Cloud hits peak of hype cycle; better start planning for its downfall

Capacity planning and monitoring makes clouds concrete and usable

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No matter whether you want an internal, external or hybrid cloud, or even if you're satisfied plugging a little SAAS here and there into a virtual infrastructure, you can't get away from the limits of hardware.

If you run any kind of IT operation, no matter how virtualized and abstracted you get, you have to deal with hardware somewhere along the line. Capital costing, hands-on-supporting, floor-space-taking, power-gobbling, big-fat-asset-depreciating hardware that drops 20 percent in value the microsecond you drive it off the lot.

Even Don Whittington -- the Domino Sugar CIO who has moved almost his entire IT infrastructure into clouds, hosted environments and various other levels of abstraction for a decade -- had desktops and laptops and departmental servers and switches and routers and cabling and all kinds of other things that are as good at gathering dust as they are moving data.

So, even though cloud computing is going to so completely change IT that veteran geeks will get lost on their way back from wasted visits to userland because the dank basements into which IT is crammed at many companies will have been cleaned out, air-freshened and replaced with banks and banks of outbound marketers on countless VoIPphones.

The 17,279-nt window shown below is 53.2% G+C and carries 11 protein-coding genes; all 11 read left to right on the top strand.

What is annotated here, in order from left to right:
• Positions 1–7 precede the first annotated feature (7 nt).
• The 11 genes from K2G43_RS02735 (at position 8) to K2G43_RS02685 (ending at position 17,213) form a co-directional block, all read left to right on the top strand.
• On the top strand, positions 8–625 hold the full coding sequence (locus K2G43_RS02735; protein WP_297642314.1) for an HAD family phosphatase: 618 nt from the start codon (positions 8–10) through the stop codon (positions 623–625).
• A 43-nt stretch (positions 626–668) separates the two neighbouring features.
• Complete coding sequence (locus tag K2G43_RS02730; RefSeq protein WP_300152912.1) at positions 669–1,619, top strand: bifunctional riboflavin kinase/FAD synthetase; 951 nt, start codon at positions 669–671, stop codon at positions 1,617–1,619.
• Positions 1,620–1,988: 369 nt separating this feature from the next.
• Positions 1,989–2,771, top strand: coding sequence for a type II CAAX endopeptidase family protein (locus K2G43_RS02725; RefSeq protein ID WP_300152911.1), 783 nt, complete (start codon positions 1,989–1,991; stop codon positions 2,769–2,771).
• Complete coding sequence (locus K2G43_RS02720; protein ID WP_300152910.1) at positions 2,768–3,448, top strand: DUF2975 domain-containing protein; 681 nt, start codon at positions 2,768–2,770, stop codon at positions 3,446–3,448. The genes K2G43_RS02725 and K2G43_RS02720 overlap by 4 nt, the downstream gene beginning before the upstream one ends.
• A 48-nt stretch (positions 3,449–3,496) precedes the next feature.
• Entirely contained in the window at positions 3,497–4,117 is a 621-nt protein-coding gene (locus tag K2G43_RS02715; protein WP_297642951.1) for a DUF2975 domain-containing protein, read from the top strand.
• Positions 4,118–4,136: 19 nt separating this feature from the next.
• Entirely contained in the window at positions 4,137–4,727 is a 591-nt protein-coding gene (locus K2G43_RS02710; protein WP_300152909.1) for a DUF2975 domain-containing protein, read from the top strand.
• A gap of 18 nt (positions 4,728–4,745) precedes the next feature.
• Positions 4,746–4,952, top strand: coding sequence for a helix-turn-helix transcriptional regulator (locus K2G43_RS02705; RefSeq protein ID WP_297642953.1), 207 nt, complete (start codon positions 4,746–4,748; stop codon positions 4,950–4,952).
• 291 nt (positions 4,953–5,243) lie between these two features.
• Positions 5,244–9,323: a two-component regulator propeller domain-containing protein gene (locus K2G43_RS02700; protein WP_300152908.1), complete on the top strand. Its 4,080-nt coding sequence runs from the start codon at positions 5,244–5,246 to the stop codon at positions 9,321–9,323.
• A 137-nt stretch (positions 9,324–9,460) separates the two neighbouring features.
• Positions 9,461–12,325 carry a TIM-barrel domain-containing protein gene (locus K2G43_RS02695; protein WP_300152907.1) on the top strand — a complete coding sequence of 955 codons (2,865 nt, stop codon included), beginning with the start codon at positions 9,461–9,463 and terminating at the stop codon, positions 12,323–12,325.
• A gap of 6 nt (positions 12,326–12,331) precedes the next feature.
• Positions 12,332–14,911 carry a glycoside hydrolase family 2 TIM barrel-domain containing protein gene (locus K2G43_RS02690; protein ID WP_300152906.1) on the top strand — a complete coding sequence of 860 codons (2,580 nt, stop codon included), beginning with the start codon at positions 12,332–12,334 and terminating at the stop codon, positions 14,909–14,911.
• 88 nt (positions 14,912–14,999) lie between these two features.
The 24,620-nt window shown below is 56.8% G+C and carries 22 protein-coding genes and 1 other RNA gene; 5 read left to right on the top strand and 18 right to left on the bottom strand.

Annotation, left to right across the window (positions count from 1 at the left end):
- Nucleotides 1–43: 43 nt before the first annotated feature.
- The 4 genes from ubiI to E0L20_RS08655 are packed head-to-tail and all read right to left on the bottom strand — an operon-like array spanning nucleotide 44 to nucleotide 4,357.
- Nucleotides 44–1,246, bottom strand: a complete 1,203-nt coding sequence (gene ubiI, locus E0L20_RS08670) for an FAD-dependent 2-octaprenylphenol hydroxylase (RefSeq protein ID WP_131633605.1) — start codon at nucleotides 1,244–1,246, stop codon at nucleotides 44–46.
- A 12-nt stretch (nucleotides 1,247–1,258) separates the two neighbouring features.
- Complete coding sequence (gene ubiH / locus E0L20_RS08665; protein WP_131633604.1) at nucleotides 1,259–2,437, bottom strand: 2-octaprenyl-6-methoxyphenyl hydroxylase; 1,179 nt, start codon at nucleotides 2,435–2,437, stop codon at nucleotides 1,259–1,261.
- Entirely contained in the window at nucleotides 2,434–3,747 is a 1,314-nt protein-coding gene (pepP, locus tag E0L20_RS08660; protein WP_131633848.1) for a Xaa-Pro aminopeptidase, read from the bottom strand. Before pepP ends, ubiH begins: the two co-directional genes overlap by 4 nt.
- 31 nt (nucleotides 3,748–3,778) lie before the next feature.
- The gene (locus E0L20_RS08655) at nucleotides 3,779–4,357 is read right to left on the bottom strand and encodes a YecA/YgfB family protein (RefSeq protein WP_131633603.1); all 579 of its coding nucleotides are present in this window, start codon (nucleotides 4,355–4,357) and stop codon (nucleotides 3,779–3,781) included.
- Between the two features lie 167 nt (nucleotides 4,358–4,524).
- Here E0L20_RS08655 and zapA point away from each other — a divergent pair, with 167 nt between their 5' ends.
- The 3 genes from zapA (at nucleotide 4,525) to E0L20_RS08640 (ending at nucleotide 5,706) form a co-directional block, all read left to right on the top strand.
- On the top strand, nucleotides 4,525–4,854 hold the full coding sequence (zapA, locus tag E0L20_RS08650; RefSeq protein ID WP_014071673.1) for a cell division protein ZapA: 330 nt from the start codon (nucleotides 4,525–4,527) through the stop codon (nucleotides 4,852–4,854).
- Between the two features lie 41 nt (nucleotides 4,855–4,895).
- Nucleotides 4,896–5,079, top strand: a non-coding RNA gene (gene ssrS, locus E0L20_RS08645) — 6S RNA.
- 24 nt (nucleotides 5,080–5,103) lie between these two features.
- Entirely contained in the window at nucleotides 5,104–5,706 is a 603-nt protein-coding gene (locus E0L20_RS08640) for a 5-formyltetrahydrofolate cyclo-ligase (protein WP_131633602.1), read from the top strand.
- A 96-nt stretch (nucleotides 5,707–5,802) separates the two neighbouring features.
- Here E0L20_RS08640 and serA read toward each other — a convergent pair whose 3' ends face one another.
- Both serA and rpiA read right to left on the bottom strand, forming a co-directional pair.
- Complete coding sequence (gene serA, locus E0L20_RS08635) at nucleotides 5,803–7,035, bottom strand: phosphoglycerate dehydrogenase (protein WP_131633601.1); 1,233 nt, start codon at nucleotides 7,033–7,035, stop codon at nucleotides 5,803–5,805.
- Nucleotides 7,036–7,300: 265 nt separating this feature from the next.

Actually, that's an exaggeration. In its most recent Hype Cycle report -- which simultaneously feeds on hype and feeds on it, Gartner reports that Cloud Computing has reached the peak of its hype cycle and is poised over a dramatic drop into the Pit of Disillusionment.

Which all sounds a lot more D&D than IT, but take my word for it, that's what it is.

Neither the hype cycle nor the technologies customers that ride its roller-coaster market-graph will ever escape the need for IT to plan for the "immediate" needs of business units, whether the technology to fulfill those needs is imaginary or not.

Either way, Hyper9 and companies like it are ready.

Hyper9 released version 3 of its capacity planning software with new features designed to cover virtual-server installations with more than 10,000 virtual machines, and others designed to cover capacity planning, usage monitoring and chargeback on (primarily) private clouds.

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